Back in the day the standard was set by the DVD format in the 1990s. Its growth was unprecedented and before long it became the most successful format in the history of consumer electronics. A short time later HD enjoyed a similar level of rapid adoption with literally millions of Americans upgrading their TVs from big, bulky tube TVs, to those sexy, slim-profile bright LCD televisions in a matter of no time.
A similar story could develop shortly with the increasing momentum behind the 4K/UltraHD format. Just prior to CES 2016 the research firm IHS Inc., released a study that states by 2019 one-third of U.S. homes will have 4K TVs. Helping to spur on this rate of adoption of 4K are several announcements that emanated from the CES show that are designed to make the products more accessible and affordable, while also educating the public on the benefits of 4K in the home.
Not including the major product announcements from companies such as Sony, Samsung, LG and others, the biggest pieces of 4K news that could drive adoption is the adoption of the UHD Alliance’s Ultra HD Premium specification, and LG’s work with the ATSC to air 4K content.
The Alliance’s specification is the result of a collaborative effort between manufacturers, film studios, content studios and technology companies. The specification includes a logo that is reserved for products and services that comply with standards for resolution, high dynamic range (HDR), peak luminance, black levels, color gamut and other metrics.
“This diverse group of UHDA companies agreed that to realize the full potential of Ultra HD, the specs need to go beyond resolution and address enhancements like HDR, expanded color and ultimately even immersive audio,” says Hanno Basse, president, UHD Alliance. “The criteria established by this broad cross section of the Ultra HD ecosystem enables the delivery of a revolutionary in-home experience, and the Ultra HD Premium logo gives consumers a single, identifying mark to seek out so they can purchase with confidence.”
LG is also helping to foster the adoption of 4K by working with the Advanced Television Standards Committee (ATSC) to broadcast the new ATSC 3.0 Candidate Standard that includes the implementation of HDR content.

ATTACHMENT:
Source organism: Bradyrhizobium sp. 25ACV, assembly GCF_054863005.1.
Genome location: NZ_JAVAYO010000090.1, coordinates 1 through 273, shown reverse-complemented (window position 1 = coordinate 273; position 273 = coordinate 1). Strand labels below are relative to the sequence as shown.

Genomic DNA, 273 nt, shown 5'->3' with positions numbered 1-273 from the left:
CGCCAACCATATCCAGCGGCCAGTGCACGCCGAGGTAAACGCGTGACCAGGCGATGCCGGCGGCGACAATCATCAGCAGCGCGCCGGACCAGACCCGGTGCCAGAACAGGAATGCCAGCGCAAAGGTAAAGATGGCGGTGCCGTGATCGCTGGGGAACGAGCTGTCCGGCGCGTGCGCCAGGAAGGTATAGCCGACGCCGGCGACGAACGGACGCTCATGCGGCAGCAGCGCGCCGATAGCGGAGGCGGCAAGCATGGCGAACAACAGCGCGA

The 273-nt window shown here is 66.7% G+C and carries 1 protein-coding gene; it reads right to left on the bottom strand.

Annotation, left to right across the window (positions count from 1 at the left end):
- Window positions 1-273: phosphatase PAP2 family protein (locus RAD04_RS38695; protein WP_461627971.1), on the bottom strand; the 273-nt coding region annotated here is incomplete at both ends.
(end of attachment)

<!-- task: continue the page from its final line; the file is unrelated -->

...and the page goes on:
Broadcasting from KHMP Channel 18 in Las Vegas, the station is transmitting an experimental signal through a special license from the Federal Communications Commission (FCC) using technologies developed by LG.
“We are proud that LG technology is behind the majority of the elements of the Physical Layer transmission system,” says Dr. Skott Ahn, president and chief technology officer, LG Electronics. “ATSC 3.0 is a collaborative effort among many broadcast technology experts, and LG technology is part of at least 10 of the 15 building blocks of the new Candidate Standard.”
Digging deeper into 4K technologies, Technicolor says that it is working with System-on-Chip (SoC) companies such as Marvell, MSTAR, Sigma and STMicroelectronics to include Technicolor HDR delivery technology. Technicolor says these working agreements facilitate the integration of its HDR technologies into their devices.
Arguably the most well known chip company besides Intel, Texas Instruments (TI) is also promoting 4K at CES. During the show TI announced a 0.67-inch 4K UltraHD micromirror device (DMD). TI explains the new chipset combines fast switching speeds and image processing, and it enables projection systems to achieve up to 5,000 lumens of brightness. The new chip will be applicable for residential and commercial products, and TI points out it makes the implementation of 4K-based projection systems more affordable.
The last piece of the 4K puzzle is connectivity. Supporting the transmission of 4K and HDR is the HDMI cable format. HDMI Licensing says that there are now 1,700 HDMI adopters, and nearly 60 percent of those adopters have licensed its HDMI 2.0a protocol. HDMI Licensing says its 2.0a standard supports all the latest A/V technologies, including 4K and HDR, and the group is already looking ahead to support the next generation of A/V formats.
“The current 2.0a technology delivers stunning audio and video experiences for consumers, and it is the mission of the HDMI Forum to continually evolve and drive the next generation of HDMI specification,” states Robert Blanchard, president of the HDMI Forum. “The next version of the HDMI specification targets 8K resolution, enhanced High Dynamic Range, and other important features such as delivering power over the interface to products such as streaming media sticks.”
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